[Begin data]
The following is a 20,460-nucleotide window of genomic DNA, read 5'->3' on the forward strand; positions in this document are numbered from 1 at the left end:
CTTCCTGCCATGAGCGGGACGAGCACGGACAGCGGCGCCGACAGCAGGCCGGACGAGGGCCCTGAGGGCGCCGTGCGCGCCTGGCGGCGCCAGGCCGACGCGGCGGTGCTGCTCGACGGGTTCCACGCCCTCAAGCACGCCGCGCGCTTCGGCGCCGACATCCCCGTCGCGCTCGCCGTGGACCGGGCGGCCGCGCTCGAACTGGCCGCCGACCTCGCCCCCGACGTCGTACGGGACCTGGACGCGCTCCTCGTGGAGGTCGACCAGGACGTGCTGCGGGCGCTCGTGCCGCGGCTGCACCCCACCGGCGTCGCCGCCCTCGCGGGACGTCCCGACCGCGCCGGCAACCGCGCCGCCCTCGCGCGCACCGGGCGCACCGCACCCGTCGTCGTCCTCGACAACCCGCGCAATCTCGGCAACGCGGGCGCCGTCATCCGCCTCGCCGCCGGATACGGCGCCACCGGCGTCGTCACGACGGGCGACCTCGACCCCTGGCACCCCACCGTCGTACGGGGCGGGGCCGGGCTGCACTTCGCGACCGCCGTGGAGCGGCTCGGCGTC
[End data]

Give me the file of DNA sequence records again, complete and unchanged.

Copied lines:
The following is a 20,460-nucleotide window of genomic DNA, read 5'->3' on the forward strand; positions in this document are numbered from 1 at the left end:
CTTCCTGCCATGAGCGGGACGAGCACGGACAGCGGCGCCGACAGCAGGCCGGACGAGGGCCCTGAGGGCGCCGTGCGCGCCTGGCGGCGCCAGGCCGACGCGGCGGTGCTGCTCGACGGGTTCCACGCCCTCAAGCACGCCGCGCGCTTCGGCGCCGACATCCCCGTCGCGCTCGCCGTGGACCGGGCGGCCGCGCTCGAACTGGCCGCCGACCTCGCCCCCGACGTCGTACGGGACCTGGACGCGCTCCTCGTGGAGGTCGACCAGGACGTGCTGCGGGCGCTCGTGCCGCGGCTGCACCCCACCGGCGTCGCCGCCCTCGCGGGACGTCCCGACCGCGCCGGCAACCGCGCCGCCCTCGCGCGCACCGGGCGCACCGCACCCGTCGTCGTCCTCGACAACCCGCGCAATCTCGGCAACGCGGGCGCCGTCATCCGCCTCGCCGCCGGATACGGCGCCACCGGCGTCGTCACGACGGGCGACCTCGACCCCTGGCACCCCACCGTCGTACGGGGCGGGGCCGGGCTGCACTTCGCGACCGCCGTGGAGCGGCTCGGCGTC